Saturday, May 25, 2024

Encyclopedia of Angels

You do any job long enough and you're practically guaranteed to see something utterly bizarre, bordering on the inexplicable, that maybe the average civilian wouldn't even think to question, because they have little intuition for the boundaries of the possible. Encyclopedia of Angels is just such a mystery. It's a series of baffling decisions, and I'm not sure how it came to be. 

Let's start at the beginning, with the cover.

This cover has nothing to do with anything. And maybe you're chiding me right now, for having an embarrassing lack of cynicism. "Oh, John, we all know why they put a pretty, half-naked lady on the cover. Why are you pretending not to understand this transparently sweaty marketing?"

And I guess the reason for my willful naivete is the fact that the book is called Encyclopedia of Angels. No one who's interested in that title is going to give two shits about a cheesecake cover. In fact, it would be an active detriment, because there's nothing happening on that cover that at all resembles what you hope will happen when you add an angel to your D&D game. And, indeed, the cover is a poor representation of the text, which, with maybe one or two exceptions, is barely sweaty at all (and to the degree that it is, that's more down to the fact that 9 out 10 of these angels are depicted as hot guys with wings).

But it's weird, right? The target audience for this supplement is going to hope that the cover is a lie. And, in fact, the cover is a lie. But it was also a choice. It makes me wonder, did the person who picked this cover have any idea at all what would be in the rest of the book?

It's a question that would occur to me many times throughout the reading.

Like, it was a choice to include monster stats for Ahura Mazda and the Gnostic Demiurge. And if you're screaming at your screen right now, accusing me of making up utter nonsense in lieu of doing real writing - congratulations, you're starting to get how surreal an experience this book has been.

My working theory is that Encyclopedia of Angels has eight credited authors and maybe they all got different memos about what they were trying to do. Some of the angels have very tight d20 stats that seem in line with the Monster Manual celestials, others feel more freeform, where they have a couple of unique traits, but none of the underlying celestial chassis. Sometimes you'd get a long list of spell-like abilities and other times you'd get "casts spells as a 16th level sorcerer." Most confusingly, some of the entries read like they're trying to adapt real angelology for a fantasy setting and some of them seem to assume that your D&D game is going to be set in the real world (Pope Honorius I gets name-dropped in Hochmel's entry). At no point is it clear how you're meant to be using these stats.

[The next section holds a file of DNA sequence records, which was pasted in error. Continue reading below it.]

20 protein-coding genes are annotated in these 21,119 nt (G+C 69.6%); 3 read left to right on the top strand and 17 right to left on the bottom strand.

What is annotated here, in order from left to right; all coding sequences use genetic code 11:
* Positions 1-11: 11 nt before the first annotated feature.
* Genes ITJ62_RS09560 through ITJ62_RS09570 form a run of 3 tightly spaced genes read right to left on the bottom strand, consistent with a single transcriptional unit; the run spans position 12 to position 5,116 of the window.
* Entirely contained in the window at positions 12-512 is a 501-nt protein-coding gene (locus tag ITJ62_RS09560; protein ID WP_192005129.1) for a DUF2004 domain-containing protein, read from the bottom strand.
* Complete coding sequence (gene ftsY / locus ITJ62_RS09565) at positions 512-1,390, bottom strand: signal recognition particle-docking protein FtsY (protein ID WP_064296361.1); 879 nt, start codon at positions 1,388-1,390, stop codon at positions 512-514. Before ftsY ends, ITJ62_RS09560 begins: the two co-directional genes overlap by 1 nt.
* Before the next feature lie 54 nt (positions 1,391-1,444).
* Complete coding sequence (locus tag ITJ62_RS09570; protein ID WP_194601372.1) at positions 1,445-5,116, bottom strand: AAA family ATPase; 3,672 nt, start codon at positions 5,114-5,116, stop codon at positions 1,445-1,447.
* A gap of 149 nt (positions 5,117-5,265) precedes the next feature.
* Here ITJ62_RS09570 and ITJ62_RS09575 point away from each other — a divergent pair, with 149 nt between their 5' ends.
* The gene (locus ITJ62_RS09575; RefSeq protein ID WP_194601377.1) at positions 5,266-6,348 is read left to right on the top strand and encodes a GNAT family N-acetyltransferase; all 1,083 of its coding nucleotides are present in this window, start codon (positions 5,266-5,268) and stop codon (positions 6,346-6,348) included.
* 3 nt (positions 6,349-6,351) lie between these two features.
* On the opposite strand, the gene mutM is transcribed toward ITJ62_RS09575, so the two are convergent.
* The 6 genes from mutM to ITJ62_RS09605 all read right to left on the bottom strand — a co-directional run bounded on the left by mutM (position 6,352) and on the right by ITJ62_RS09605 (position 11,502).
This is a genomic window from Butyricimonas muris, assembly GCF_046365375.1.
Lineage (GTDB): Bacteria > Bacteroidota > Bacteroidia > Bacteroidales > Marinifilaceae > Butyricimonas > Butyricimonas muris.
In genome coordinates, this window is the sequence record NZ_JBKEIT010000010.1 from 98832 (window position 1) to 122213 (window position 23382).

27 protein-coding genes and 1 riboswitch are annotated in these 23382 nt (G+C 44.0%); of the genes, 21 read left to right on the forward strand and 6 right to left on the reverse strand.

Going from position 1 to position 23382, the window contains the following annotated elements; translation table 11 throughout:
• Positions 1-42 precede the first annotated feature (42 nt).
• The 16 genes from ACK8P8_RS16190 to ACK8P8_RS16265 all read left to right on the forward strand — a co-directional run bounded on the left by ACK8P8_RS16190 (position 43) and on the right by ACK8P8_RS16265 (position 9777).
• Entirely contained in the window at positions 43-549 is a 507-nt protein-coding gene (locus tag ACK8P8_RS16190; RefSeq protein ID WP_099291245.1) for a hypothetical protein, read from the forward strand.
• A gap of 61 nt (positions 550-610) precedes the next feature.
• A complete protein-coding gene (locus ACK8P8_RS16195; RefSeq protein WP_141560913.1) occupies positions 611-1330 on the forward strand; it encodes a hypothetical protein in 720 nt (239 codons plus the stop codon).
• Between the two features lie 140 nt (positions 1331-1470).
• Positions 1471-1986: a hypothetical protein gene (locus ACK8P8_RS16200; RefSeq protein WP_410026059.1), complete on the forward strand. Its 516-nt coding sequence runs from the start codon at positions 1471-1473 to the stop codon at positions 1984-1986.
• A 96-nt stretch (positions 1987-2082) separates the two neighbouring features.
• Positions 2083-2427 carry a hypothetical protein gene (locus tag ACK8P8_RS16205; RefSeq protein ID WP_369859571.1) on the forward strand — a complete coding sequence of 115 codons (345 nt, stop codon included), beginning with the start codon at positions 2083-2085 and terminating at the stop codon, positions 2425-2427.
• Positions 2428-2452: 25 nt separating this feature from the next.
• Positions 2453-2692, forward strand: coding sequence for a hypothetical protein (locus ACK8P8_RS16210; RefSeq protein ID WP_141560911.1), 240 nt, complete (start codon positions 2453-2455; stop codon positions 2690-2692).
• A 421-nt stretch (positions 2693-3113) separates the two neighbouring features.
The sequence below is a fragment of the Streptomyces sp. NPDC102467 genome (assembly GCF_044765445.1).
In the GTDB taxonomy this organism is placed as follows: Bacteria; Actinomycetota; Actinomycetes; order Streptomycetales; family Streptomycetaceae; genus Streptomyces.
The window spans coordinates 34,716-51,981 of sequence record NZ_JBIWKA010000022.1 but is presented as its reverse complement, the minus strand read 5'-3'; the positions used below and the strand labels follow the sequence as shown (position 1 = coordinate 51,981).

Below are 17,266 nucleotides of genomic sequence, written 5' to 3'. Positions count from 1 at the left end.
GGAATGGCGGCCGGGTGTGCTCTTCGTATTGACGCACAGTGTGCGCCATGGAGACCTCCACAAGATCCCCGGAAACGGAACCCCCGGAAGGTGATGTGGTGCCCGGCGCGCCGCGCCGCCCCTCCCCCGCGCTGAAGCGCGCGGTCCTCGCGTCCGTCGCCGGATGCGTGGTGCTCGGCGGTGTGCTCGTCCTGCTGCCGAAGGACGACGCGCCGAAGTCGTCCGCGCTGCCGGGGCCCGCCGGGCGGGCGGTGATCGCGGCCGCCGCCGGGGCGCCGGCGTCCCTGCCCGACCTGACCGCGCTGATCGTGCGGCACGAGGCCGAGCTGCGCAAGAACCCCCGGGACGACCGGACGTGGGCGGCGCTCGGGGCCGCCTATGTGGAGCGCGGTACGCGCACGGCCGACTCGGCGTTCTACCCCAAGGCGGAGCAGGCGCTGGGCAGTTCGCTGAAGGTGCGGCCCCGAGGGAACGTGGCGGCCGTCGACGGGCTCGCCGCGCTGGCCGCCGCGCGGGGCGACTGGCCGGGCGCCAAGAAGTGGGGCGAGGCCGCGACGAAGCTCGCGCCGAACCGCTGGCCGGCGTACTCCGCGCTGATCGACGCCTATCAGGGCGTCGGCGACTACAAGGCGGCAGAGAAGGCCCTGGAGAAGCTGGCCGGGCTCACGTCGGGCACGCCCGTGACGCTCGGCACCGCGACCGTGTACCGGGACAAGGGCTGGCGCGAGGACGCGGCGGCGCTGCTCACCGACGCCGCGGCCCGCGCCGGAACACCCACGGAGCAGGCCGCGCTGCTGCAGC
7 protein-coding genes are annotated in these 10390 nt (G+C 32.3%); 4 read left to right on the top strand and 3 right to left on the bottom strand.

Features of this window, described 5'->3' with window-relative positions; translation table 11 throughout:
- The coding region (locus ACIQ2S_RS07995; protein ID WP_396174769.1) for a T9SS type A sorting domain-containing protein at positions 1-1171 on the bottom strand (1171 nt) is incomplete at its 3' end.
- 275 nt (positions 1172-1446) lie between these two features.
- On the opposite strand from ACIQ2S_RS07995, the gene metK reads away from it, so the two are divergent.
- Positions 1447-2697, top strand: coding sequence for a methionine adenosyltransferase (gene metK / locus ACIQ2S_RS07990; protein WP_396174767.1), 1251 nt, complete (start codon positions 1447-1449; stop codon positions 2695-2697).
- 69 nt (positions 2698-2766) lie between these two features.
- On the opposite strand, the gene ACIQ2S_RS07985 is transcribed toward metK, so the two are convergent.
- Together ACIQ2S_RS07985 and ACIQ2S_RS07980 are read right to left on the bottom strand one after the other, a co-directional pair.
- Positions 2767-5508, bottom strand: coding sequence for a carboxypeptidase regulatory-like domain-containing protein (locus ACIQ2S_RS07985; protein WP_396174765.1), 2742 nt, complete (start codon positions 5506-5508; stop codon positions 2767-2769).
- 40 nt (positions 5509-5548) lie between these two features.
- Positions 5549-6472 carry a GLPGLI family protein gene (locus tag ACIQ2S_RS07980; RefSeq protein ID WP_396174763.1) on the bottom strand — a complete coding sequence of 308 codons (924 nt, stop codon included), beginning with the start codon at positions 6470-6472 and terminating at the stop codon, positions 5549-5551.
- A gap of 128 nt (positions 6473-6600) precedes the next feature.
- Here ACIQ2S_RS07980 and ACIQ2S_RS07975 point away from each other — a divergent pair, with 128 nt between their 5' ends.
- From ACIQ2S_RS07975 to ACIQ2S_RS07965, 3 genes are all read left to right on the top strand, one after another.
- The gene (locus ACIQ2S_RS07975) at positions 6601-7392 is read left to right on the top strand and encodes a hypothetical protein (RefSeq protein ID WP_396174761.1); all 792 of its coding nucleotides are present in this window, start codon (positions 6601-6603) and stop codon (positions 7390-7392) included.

But the strangest part of the book, to me, is that it doesn't seem to be lazy, or even careless. Each individual entry shows definite signs of effort, particularly in the realm of research that would have been pretty tough to do in 2003. It's just effort that doesn't seem to be pointed towards any particular end. Like, is it possible to assemble an rpg supplement without doing any sort of designing at all? Because that's what Encyclopedia of Angels feels like - a book assembled by a group of very smart people who nonetheless did not understand the assignment.

Overall, I found this book interesting to read, but I don't think I'd get much use out of it, even if I were running a D&D 3.0 game. Everything in here is highly specific, but not in a way that feels like you could just drop an isolated angel into a random fantasy world. Even the ones that made some effort towards acknowledging the existence of D&D land felt like they were carrying the sort of theological baggage that you'd have to build your setting around. I could see a niche for a book that talked about angels in the abstract and offered advice on how to build a form of fantasy monotheism supported by an elaborate celestial hierarchy. But this book was not that. I could also see the value of a book about gaming in a fantastic version of medieval Earth, where Christianity, Judaism, Islam, and Zoroastrianism explicitly exist and players engage with their major mythological figures. But this book wasn't quite that either. In the end, it's something that you could maybe mine for ideas, but only if you already had strong ideas of your own going into it.

Ukss Contribution: Kadmiel, one of the few female angels, assists people who are giving birth. By itself, it's a little on the nose, but the way she assists is hilarious. "Kadmiel can shrink a baby to enable it to pass from the mother with more ease."

It's blowing my mind a little that I have never once imagined this application for the reduce person spell, despite the fact that it's something every village wizard could easily do and it would have an immense positive effect on a medieval-type world. I have to find some way to work this into Ukss.

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